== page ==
Analysis: The 2005 Seattle Seahawks were the only team in franchise history to win more than 12 regular-season games. They were the only Seahawks team to appear in a Super Bowl, the only one to lead the NFL in points per game or to place more than two offensive linemen in a Pro Bowl.
This was the best team in franchise history by the critical measures. It had a Pro Bowl-caliber quarterback, the best offensive line in the NFL, the league MVP at running back and a defense that played its best where it mattered — in the red zone. Rookie middle linebacker Lofa Tatupu brought direction to a defense lacking leadership.
Coach Mike Holmgren always said he needed his best players to be at their best for a team to approach its potential. This team had that, but clutch contributions from role players sent the 2005 squad on its way.
Receiver Joe Jurevicius added toughness at receiver while catching 10 touchdown passes, offsetting injuries to Darrell Jackson and Bobby Engram.
On defense, backup cornerback Jordan Babineaux made a season-altering play by picking off Drew Bledsoe with 14 seconds remaining during a 13-10 victory over the Dallas Cowboys in Week 7. Seattle had lost two of its first four games that season. Beating the Cowboys heading into the bye was important, but the matter in which Seattle won the game proved transforming.
“My hope is that every time you can win a game like this where it looked a little grim for a while but they you pull it out, it really helps you down the road,” Holmgren said afterward. “It really helps your confidence. Organizations need to win games like this at some point.”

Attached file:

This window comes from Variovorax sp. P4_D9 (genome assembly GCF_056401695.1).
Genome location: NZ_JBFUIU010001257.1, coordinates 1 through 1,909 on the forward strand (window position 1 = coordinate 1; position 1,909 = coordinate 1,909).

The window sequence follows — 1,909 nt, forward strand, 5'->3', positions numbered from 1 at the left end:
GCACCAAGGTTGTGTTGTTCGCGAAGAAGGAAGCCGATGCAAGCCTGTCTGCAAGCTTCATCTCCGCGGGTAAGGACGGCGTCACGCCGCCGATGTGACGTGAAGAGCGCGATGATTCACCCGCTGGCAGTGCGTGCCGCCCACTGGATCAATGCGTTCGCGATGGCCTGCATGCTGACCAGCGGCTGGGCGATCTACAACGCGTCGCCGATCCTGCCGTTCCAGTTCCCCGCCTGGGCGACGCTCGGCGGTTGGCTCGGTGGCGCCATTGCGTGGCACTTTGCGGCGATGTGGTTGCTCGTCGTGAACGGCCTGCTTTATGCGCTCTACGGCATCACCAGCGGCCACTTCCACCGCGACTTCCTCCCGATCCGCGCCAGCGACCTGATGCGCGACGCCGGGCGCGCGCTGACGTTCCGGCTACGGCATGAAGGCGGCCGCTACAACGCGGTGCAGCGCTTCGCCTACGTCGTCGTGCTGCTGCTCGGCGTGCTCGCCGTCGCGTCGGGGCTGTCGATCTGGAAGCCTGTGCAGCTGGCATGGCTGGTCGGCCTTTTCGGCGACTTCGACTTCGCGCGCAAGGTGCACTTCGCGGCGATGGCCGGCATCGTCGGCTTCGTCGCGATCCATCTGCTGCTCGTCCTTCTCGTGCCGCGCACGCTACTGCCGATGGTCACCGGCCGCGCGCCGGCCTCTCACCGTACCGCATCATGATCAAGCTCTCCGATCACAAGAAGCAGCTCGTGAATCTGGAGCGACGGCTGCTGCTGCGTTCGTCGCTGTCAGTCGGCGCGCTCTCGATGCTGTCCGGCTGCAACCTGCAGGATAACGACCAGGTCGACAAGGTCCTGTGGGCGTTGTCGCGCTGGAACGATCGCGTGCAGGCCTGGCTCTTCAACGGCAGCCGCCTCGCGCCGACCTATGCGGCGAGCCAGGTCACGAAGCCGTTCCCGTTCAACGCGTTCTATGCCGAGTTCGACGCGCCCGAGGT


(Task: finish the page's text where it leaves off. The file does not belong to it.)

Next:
The Seahawks had tied the score with 46 seconds remaining on Hasselbeck’s 1-yard touchdown pass to backup tight end Ryan Hannam (after another backup, receiver Jerheme Urban, made a 22-yard reception at the 2-minute warning). Babineaux returned Bledsoe’s pass 25 yards, getting out of bounds in time for Josh Brown to kick the winning field goal as time expired.
Most impressive win: The 2005 team was at its dominant best during a 34-14 victory over theCarolina Panthers in the NFC title game.
Advanced chemistry: Teams release injured backups regularly without repercussions, but veteran players protested when management released Urban instead of placing him on injured reserve following a foot injury in November. Urban had made an impression on teammates while catching seven passes for 151 yards. Management gave in to Seattle’s veteran leadership, rescinding Urban’s release and placing him on IR. The unusual move reflected the strength of the Seattle locker room during a special season.
1984: This was the only team in franchise history to rank among the NFL’s top five in points scored and points allowed. Kenny Easley was the NFL’s defensive player of the year. Steve Largent and Daryl Turner combined for 22 touchdown receptions. Defensive ends Jeff Bryant and Jacob Green combined for 27.5 sacks.
1983: Other Seattle teams had better regular-season records, but the 1983 team recorded two playoff wins, including an upset shocker in Miami. The 2005 Seahawks were the only other Seattle team with more than one victory in the same postseason.
2007: Losing Hutchinson during the previous offseason hurt, but Hasselbeck set a career high with 28 touchdown passes.Seahawks 12th Man Army has now gone mobile! Go to http://www.noticeorange.com/r/Seahawks12thManArmy to get an app for your phone. It's free and it has alerts so that you'll know whenever Seahawks 12th Man Army has anything new. What could be better?
Tags: Bobby Engram, Coach Mike Holmgren, Critical Measures, Dallas Cowboys, Darrell Jackson, Franchise History, Jerheme Urban, Joe Jurevicius, Jordan Babineaux, Josh Brown, Leadership Coach, League Mvp, Nfl The League, Offensive Linemen, Ryan Hannam, S Pass, SEATTLE SEAHAWKS, Tatupu, Touchdown Pass, Yard Touchdown
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